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Will a GTO Trainer Make Me the Next Poker Legend?

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Once every few months I find out there’s a new solver out there, with a “GTO Trainer” feature, that promises to give you a lucid path to poker greatness. This may sound exciting, but can they deliver on that promise?

Advantages of a Solver

Don’t get me wrong. Solvers have greatly advanced poker theory. We now know things about the optimal solution to poker that we never would have known 10 years ago. Some of the things we’ve learned from watching the solver play (such as massive overbets 2 to 3 times the size of the pot) are being employed by pros at the highest levels of poker.

The thought process required to play against a solver is great for the poker mind as well. It’s great to be thinking about your entire range of hands, and making sure to have a balanced strategy. It’s for this reason that I created GTO-style bots on APT that you can play against while viewing your hand range (as shown in the picture above).

All that being said, I regret to inform you that the “play the solver” feature on many poker sites these days has severe limitations. 

Limits of the Solver

First of all, the solver has been trained only on specific situations. For example, preflop raise sizes are always exactly the same. Everyone has the same stack size. No one ever open limps. If you play real poker, against real people, you know that this is not always the case. Poker is a war. War is messy. People don’t behave the way you want them to. The solver can only teach you to play perfectly against people who play by set rules.

And can a solver really teach you to play “perfectly”? This idea assumes that you know how to play the whole hand exactly how the solver would play it. Let’s take an example. I just pulled up my solver of choice right now (yes, I do use one). I’m looking at a middle-stage tournament simulation, where everyone has exactly 40 big blinds (which, in itself, would never happen).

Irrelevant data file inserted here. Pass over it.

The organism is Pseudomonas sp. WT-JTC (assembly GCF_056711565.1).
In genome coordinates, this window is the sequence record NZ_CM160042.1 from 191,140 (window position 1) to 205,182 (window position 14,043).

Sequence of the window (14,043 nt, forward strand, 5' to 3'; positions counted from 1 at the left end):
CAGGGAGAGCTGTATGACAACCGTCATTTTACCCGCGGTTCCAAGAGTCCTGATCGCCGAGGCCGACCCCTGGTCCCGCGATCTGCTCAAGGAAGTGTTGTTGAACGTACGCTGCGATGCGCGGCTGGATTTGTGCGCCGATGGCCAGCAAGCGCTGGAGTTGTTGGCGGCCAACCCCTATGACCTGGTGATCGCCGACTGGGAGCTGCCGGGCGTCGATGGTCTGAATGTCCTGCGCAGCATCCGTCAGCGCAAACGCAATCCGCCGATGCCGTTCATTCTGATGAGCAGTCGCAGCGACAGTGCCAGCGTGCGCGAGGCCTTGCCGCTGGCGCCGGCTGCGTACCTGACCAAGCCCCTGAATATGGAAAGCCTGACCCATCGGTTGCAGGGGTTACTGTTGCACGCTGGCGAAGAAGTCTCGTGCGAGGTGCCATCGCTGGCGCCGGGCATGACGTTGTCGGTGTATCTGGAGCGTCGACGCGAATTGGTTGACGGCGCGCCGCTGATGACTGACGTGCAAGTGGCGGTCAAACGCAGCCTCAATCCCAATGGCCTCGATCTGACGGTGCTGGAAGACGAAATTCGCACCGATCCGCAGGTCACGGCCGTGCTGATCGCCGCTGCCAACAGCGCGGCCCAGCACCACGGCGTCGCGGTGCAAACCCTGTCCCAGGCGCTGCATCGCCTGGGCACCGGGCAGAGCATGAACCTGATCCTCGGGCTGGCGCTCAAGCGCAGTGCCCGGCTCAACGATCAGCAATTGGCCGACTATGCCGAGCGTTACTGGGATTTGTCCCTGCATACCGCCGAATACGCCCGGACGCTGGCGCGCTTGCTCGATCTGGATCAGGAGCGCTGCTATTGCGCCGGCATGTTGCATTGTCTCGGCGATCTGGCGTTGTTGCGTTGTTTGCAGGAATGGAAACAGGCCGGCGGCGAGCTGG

Suppose I’m the big blind. The button open-raises. The solver recommends I call this raise with hands like Q-4♠ and 9-2. It does this because the raise size is fixed at 2.5x the big blind, and given the big blind ante, the pot odds are quite good.

So, suppose I call. Then I can pat myself on the back because I know I’m playing perfectly, right? Or am I? Do I really know how to play the rest of the hand from here? Apparently, the solver knows how to play 9-2 more profitably than folding preflop. In reality, can I really show a profit playing 9-2 out of position against a preflop raiser? Doubtful. Personally, I fold it.

What Can We Learn from Chess?

Chess players who blindly follow a chess “solver” suffer the same fate. As a chess player, I see it all the time. The chess engine tells me to move my knight to square g5, because surely this is the best move that will lead me closer to victory. And I’m sure it’s right, because it has literally calculated billions of variations in the blink of an eye. But if I don’t know the best plan after making that move, I may just end up making my position worse.

The Bottom Line

A solver only guarantees that it will teach you how to beat (or technically, break even against) other optimal opponents. But of course, your opponents are playing far from optimally. And the way to beat them and earn the most money has been, and always will be, by using an exploitative strategy. A “GTO Trainer” won’t teach you that.

So, my advice to you is this: accept solvers for what they are worth. Solvers are a great tool for looking deeply into specific situations, thinking about ranges, and getting those creative wheels turning in your head. 

But don’t believe that a GTO Trainer feature is the solution to all your poker woes. The high-speed practice you can get on Advanced Poker Training, against lifelike opponents in a realistic setting, is going to do more for your poker game than playing against a solver will. This is something I’m sure of, and there are thousands of APT users who are now winning poker players who would testify to it as well.

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Steve Blay

Steve Blay is a poker author, inventor, and the founder of Advanced Poker Training.

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